Ginger (Zingiber officinale)
Ginger is native to southern Asia and is now cultivated throughout the tropics. The "root" or knotted rhizome is commonly used around the world for culinary and medicinal purposes. Ginger is used in the treatment of numerous conditions ranging from heart problems to travel sickness.
Ginger is stated to possess carminative (relieves flatulence or gas), diaphoretic (produces perspiration) and antispasmodic properties.
Ginger has been used for colic, flatulence and flatulent dyspepsia (indigestion). This herb is also used for Motion Sickness.
High intakes of ginger (up to 10g daily) have given significant reduction in platelet aggregation (clotting) by inhibiting thromboxane (1) formation by 37%. Ginger reduces cholesterol levels (and inhibits new cholesterol biosynthesis) when taken long-term (2,3). The capsaicin and shogaol compounds in ginger have been found to lower blood pressure.
Certain of the active compounds found in ginger inhibit the production of certain prostaglandins and thromboxane synthesis making ginger an effective treatment for inflammatory and rheumatic conditions such as Arthritis (1,4).
Motion Sickness and Nausea:
Ginger may substantially reduce nausea. Intakes of ginger root (equivalent to 1000mg herb powder) have reduced the tendency to vomit and prevent symptoms such as vertigo, cold sweating and other gastrointestinal symptoms of Motion Sickness (5). The gingerols and shogaols are responsible for the anti-emetic effects (prevent Vomiting) (6). However, the mechanism for this action remains to be determined, but is thought to be derived from the influence of ginger on the digestive tract. Ginger may be a better alternative to other motion-sickness drugs for older people who may be extra sensitive to drowsiness or loss of balance.
Ginger stimulates the production of gastric secretions and high intakes have a profound effect of increasing saliva production (6). Ginger decreases intestinal wall irritation by keeping the intestinal muscles toned (7). Extracts of ginger significantly inhibit seratonin-induced Diarrhoea through its anticarthartic activity (prevents evacuation of the bowels). A number of anti-ulcer compounds have been isolated from ginger. As a result, extracts of ginger have been effectively used in the treatment of peptic Ulcers (8). Ginger may also protect the stomach from alcohol and nonsteroidal anti-inflammatory drugs, which have damaging effects (9).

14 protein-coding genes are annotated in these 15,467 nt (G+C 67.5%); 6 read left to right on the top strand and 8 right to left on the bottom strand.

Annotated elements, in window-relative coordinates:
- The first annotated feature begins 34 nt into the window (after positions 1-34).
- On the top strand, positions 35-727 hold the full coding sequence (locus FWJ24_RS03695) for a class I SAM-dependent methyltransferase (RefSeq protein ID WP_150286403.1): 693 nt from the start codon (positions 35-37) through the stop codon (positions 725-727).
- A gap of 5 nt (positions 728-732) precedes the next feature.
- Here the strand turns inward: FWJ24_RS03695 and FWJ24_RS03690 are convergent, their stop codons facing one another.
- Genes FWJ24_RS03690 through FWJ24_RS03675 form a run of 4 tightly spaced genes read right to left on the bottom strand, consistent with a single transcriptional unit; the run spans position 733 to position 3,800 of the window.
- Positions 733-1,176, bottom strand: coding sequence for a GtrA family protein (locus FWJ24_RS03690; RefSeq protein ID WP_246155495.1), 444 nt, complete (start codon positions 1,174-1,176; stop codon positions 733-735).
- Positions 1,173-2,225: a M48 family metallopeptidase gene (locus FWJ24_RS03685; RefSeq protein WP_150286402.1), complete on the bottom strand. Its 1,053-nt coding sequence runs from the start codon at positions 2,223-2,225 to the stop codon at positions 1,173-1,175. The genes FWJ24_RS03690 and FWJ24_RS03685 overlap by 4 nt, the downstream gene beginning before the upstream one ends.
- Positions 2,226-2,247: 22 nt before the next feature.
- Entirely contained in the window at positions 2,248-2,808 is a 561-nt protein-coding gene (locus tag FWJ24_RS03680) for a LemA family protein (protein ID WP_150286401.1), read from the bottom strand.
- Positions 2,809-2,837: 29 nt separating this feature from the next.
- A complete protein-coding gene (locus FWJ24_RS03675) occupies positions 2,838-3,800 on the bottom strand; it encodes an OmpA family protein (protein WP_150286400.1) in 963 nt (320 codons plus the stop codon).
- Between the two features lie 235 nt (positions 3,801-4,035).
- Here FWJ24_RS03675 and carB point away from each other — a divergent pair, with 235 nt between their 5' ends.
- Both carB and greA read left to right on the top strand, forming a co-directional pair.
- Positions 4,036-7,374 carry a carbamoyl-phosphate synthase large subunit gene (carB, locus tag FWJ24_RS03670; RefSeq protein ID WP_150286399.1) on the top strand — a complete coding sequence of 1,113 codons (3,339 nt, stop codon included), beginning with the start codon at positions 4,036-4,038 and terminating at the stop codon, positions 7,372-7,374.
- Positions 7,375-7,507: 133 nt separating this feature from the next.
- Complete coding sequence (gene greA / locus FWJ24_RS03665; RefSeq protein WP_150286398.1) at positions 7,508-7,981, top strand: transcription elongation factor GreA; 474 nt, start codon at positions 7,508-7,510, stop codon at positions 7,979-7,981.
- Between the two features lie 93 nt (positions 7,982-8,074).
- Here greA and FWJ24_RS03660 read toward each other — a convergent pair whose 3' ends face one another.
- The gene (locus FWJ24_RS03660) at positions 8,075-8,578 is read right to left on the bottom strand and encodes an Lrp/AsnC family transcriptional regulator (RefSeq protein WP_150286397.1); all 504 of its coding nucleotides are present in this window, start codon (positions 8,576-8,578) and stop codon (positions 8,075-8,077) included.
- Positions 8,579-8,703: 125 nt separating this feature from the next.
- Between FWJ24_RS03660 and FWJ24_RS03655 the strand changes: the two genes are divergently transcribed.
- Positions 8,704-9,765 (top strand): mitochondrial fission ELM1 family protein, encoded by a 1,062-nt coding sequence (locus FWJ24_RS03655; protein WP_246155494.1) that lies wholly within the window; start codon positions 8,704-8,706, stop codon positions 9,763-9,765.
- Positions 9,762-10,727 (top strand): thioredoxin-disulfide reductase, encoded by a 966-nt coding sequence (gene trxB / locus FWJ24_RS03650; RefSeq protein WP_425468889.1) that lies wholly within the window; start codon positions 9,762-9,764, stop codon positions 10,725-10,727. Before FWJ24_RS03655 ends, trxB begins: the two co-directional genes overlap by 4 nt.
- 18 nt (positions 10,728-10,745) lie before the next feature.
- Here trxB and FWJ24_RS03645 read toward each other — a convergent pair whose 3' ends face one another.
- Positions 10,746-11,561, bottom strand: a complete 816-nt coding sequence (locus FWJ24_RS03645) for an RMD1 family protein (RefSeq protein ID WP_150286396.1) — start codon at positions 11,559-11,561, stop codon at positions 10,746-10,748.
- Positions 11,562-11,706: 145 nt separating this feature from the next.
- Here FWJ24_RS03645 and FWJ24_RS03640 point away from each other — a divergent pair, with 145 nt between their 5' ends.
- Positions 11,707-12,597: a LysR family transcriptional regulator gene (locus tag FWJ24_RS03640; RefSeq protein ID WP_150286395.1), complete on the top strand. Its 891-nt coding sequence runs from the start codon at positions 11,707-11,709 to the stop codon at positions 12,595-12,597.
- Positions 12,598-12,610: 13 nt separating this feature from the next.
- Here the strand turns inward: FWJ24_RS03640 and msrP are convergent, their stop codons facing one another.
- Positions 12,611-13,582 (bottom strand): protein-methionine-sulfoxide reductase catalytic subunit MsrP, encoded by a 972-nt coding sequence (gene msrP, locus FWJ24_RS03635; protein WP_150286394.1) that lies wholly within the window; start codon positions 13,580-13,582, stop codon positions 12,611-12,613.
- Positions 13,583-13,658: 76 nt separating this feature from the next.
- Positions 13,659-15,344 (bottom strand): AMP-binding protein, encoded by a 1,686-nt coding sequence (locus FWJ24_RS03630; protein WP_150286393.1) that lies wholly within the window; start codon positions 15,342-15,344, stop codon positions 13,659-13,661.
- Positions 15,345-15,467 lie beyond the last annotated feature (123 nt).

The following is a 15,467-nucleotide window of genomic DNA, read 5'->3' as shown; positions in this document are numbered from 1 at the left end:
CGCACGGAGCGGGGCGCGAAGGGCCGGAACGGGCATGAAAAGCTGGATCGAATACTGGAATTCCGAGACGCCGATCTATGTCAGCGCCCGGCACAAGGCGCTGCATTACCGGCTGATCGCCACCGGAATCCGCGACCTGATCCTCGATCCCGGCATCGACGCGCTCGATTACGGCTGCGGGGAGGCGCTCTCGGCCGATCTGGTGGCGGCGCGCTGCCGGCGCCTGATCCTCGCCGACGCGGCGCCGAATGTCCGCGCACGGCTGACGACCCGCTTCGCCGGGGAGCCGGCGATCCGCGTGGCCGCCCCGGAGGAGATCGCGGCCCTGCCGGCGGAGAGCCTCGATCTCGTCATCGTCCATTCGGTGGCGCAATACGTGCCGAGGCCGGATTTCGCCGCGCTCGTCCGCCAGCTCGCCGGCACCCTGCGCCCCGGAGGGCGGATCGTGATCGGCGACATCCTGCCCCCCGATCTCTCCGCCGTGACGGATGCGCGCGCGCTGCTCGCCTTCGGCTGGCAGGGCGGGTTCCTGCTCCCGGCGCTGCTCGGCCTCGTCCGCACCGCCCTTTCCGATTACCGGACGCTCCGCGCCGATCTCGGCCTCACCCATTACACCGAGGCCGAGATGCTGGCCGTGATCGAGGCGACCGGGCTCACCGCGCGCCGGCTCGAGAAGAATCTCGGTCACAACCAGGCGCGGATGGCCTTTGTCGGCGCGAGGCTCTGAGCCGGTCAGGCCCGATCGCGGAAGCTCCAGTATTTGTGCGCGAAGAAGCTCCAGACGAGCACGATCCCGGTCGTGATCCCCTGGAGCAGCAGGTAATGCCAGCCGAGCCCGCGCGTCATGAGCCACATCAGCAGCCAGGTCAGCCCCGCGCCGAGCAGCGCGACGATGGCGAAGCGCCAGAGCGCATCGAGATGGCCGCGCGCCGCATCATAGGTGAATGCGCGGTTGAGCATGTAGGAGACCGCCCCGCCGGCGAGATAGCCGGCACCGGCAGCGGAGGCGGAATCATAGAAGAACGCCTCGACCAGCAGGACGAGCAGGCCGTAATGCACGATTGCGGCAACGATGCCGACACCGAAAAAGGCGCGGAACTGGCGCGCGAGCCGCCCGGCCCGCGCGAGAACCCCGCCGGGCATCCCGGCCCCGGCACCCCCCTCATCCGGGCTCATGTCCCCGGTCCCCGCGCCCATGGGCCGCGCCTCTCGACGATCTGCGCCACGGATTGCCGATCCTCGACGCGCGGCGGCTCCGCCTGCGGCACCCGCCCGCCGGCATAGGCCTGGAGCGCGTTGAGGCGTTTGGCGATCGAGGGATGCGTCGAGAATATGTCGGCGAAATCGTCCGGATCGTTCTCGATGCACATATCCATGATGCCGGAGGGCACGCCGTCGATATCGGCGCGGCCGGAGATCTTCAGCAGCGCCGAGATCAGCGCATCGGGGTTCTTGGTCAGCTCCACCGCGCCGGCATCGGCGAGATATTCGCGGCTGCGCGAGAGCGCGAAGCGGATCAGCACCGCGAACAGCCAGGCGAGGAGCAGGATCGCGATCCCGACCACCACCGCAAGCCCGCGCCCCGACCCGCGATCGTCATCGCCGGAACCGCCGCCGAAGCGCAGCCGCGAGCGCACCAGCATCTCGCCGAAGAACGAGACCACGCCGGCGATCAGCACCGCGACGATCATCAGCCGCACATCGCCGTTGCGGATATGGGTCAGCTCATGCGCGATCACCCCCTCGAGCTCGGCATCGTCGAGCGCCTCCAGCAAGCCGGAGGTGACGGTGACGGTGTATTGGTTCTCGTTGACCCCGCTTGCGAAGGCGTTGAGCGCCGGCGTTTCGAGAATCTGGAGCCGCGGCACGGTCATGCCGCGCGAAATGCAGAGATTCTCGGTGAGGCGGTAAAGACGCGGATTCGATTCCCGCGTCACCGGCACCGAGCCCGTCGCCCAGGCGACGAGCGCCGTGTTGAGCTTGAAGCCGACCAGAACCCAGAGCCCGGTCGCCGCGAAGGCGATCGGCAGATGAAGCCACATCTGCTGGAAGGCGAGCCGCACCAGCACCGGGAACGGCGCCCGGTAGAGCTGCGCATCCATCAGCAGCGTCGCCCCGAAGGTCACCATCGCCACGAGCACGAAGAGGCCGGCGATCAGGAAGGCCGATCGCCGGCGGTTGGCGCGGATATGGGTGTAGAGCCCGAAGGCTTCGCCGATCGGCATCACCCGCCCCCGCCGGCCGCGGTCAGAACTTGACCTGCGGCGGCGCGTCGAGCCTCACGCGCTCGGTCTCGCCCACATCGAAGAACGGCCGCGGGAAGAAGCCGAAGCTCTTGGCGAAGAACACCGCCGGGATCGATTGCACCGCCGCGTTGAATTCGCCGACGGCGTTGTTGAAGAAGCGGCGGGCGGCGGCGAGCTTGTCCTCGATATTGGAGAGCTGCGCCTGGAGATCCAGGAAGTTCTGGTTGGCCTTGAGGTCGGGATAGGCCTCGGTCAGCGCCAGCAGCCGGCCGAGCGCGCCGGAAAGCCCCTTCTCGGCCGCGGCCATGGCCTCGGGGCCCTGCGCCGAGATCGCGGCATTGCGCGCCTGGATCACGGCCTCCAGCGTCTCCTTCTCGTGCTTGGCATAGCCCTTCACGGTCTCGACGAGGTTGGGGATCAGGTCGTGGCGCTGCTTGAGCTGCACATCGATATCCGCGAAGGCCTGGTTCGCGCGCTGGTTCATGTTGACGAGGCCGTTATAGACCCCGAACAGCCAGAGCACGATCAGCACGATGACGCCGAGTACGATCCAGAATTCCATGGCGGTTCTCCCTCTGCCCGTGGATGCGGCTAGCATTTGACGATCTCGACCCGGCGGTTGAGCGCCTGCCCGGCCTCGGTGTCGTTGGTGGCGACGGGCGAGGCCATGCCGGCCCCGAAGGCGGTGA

Extracts of ginger have pronounced antioxidant activity. Certain of the compounds in ginger scavenge superoxide and hydroxyl radicals and inhibit lipid peroxidation (8).
Ginger extract significantly inhibits the growth of bacteria and is antifungal in its activity. The essential oils of ginger have antirhinoviral activity and ginger is frequently used as a treatment for the Common Cold.
Other Therapeutic Uses:
Ginger stimulates circulation and heat production (from metabolic reactions) and is described as a warming herb.
SAFETY AND PRECAUTIONS.
Side effects from ginger consumption are rare. Some may experience Heartburn. For people with a history of Gallstones, professional advice should be consulted before using ginger (10).
Foods containing ginger may be consumed during Pregnancy for relieving nausea and Vomiting. However, pregnant and lactating women should consult with a qualified health professional before taking ginger supplements.
Ginger is not recommended for use by children.
INTERACTIONS AND CONTRA-INDICATIONS
Excessive intakes of ginger may interfere with existing cardiac, anti-diabetic or anti-coagulant therapy.
Ginger may also reduce the absorption of anti-psychotic drugs.
1. Srivastava KC. Effect of onion and ginger consumption on platelet thromboxane production in humans. Prostaglandins Leukot Essent Fatty Acids, 35:183-185, 1989.
2. Gujral S et al. Effect of ginger oleorosin on serum and hepatic cholesterol levels in cholesterol fed rats. Nutr Rep Int 1974; 17: 183-9.
3. Giri J et al. Effect of ginger on serum cholesterol levels. Indian J Nutr Dietet 1984; 21: 433-6.
4. Srivastava K et al. Ginger and rheumatic disorders. Med Hypoth, ,29:25-28, 1989.
5. Grontved A et al. Ginger root against seasickness. A controlled trial on the open sea. Acta Otolaryngol, 105:45-49, 1988.
6. "Herbal Drugs and Phytopharmaceuticals", N Grainger Bissett ,Medpharm, 1994 .
7. Yamahara J, Huang Q, et al. Gastrointestinal motility enhancing effect of ginger and its active constituents. Chem Pharm Bull 1990;38:430-31.
8. British J Phytotherapy, 1997,4;3:110-120.
9. Al-Yahya MA, Rafatullah S, et al. Gastroprotective activity of ginger in albino rats. Am J Chinese Med 1989;17:51-56.
10. Blumenthal, M (Ed.): The Complete German Commission E Monographs: Therapeutic Guide to Herbal Medicines. American Botanical Council. Austin, TX. 1998.